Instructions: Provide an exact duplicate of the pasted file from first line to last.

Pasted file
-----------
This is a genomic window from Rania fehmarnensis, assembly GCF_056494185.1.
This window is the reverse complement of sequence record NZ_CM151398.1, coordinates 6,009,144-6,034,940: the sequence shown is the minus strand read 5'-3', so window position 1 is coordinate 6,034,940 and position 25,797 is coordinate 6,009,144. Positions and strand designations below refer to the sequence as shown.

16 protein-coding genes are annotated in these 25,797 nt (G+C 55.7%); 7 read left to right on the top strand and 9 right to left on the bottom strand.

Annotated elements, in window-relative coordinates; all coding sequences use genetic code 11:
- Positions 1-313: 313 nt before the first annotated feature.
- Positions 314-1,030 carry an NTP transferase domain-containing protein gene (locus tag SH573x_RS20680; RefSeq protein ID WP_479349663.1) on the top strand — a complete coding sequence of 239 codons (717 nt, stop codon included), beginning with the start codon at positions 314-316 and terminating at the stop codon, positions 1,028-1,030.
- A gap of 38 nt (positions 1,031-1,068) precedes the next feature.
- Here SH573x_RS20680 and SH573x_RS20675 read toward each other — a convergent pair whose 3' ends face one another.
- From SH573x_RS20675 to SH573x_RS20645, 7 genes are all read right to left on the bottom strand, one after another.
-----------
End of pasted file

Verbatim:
This is a genomic window from Rania fehmarnensis, assembly GCF_056494185.1.
This window is the reverse complement of sequence record NZ_CM151398.1, coordinates 6,009,144-6,034,940: the sequence shown is the minus strand read 5'-3', so window position 1 is coordinate 6,034,940 and position 25,797 is coordinate 6,009,144. Positions and strand designations below refer to the sequence as shown.

16 protein-coding genes are annotated in these 25,797 nt (G+C 55.7%); 7 read left to right on the top strand and 9 right to left on the bottom strand.

Annotated elements, in window-relative coordinates; all coding sequences use genetic code 11:
- Positions 1-313: 313 nt before the first annotated feature.
- Positions 314-1,030 carry an NTP transferase domain-containing protein gene (locus tag SH573x_RS20680; RefSeq protein ID WP_479349663.1) on the top strand — a complete coding sequence of 239 codons (717 nt, stop codon included), beginning with the start codon at positions 314-316 and terminating at the stop codon, positions 1,028-1,030.
- A gap of 38 nt (positions 1,031-1,068) precedes the next feature.
- Here SH573x_RS20680 and SH573x_RS20675 read toward each other — a convergent pair whose 3' ends face one another.
- From SH573x_RS20675 to SH573x_RS20645, 7 genes are all read right to left on the bottom strand, one after another.